4 thoughts on “Over exposed: where are the international students?”

  1. JIM DICKINSON says:

    Brilliant stuff David.

    The headline reliance numbers are interesting but I think can mask the extent to which International students make individual courses/subjects viable at an HEI.

    I fear without them Universities will survive but geographical coverage of subjects will suffer, which is bad news for those not willing or able to leave home.

  2. David Miller says:

    We are competing in a global market but have a government which seems intent on batting for the opposition. While the American, Canadian, Australian and now Irish governments are doing all they can to make International students welcome, the UK government gives off the opposite vibe. And surprise, surprise, it’s already impacting our country’s competitive performance.

    Unwilling to wait for the HESA data to come out in January 2017, I submitted an FOI request to the Home Office asking for Tier 4 international student visa applications for 2015 and four years previous. The bad news is that applications dropped by almost 5% in 2015 to 208,385 after two years of stability. India is dropping like a stone with another 13% decline in 2015 – 9,835 compared to over 31,000 in 2011. China continues to flourish with 80,000 applications in 2015 making up over 38% of the UK total. Where is the evidence that International students outstay their welcome? 99.9% of Chinese students return home after completing their degree. We need Amber to turn Green.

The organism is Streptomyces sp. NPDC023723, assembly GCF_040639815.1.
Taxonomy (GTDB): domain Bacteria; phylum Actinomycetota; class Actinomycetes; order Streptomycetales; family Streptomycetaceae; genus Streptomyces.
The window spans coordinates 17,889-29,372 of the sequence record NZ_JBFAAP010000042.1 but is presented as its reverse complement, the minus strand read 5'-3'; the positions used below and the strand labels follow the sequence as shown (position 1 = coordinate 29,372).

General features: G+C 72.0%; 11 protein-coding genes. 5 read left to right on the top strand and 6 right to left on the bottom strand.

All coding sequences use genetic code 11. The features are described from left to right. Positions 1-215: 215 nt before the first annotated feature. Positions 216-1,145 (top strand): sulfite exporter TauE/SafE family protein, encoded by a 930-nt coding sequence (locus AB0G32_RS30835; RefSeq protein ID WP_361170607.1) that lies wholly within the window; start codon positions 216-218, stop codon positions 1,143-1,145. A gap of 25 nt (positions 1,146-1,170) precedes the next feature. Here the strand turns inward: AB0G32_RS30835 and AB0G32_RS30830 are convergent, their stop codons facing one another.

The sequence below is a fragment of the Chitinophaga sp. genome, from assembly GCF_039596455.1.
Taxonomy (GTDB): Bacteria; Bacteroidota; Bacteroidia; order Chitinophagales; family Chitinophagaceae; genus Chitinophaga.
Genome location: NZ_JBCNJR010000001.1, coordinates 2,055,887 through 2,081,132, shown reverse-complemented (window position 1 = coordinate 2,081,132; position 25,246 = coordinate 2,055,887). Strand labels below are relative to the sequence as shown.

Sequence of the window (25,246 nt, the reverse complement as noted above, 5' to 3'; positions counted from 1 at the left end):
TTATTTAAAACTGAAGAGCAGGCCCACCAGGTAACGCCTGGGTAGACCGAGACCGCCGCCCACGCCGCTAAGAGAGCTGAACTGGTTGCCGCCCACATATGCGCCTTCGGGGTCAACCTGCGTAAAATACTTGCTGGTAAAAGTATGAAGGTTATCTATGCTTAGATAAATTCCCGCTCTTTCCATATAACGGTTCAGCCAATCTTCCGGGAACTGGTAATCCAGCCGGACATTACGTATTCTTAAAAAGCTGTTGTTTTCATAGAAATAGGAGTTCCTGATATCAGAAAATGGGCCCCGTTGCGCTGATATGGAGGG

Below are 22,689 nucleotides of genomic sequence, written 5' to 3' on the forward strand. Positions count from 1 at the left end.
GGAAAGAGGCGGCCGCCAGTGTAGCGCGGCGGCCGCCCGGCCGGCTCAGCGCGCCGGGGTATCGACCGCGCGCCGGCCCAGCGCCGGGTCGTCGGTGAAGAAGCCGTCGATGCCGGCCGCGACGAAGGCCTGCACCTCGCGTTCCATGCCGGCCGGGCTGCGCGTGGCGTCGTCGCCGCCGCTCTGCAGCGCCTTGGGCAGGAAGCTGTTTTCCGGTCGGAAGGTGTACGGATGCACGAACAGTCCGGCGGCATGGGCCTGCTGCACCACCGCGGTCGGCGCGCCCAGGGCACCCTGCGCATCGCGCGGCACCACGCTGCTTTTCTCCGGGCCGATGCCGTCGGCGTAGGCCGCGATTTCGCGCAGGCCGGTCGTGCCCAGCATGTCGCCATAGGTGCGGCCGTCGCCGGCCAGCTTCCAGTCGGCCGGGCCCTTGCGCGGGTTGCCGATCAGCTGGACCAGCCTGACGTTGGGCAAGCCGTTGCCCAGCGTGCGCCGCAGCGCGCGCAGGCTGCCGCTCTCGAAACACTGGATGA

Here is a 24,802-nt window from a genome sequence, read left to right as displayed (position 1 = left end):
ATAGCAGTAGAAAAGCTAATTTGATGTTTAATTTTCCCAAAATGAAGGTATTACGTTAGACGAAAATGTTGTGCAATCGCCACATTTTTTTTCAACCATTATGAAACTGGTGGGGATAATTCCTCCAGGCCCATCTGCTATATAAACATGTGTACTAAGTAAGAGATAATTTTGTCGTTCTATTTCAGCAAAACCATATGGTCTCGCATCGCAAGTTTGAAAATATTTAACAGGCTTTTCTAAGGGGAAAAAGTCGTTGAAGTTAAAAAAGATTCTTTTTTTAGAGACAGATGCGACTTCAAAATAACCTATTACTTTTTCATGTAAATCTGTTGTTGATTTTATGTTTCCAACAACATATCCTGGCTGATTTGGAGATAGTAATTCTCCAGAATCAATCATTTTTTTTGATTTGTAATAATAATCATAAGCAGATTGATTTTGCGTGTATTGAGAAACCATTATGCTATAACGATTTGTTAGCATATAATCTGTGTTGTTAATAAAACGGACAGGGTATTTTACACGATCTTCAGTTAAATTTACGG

3. Mike says:

    Good attempt at analysis but needs more fine tuning on the geographical basis of the Brexit comparison eg Warwick University is not in Warwick and nor do many of its students live there; Coventry University has a large international student body at its London Campus (as do a few others); University of Bedfordshire is not just in Luton but in Bedford as well, etc.

    The apparent correlation of the remain vote with high numbers of international students is probably more to do with the location of large universities tending to be linked to a higher proportion of the local population having higher educational attainment, and the very strong correlation of leave voters with lower educational attainment. These are the people HE has failed to reach and it is not going to be changed by just lobbying government, but by universities as a whole working more strongly in these areas to show that they have something to offer the populations.

  4. Aly says:

    Policy makers must keep in mind the knowledge and expertise international students sharing to the countries growth. further International students are paying actually the fees of local students so in this way the local residents pay less to get better and better education.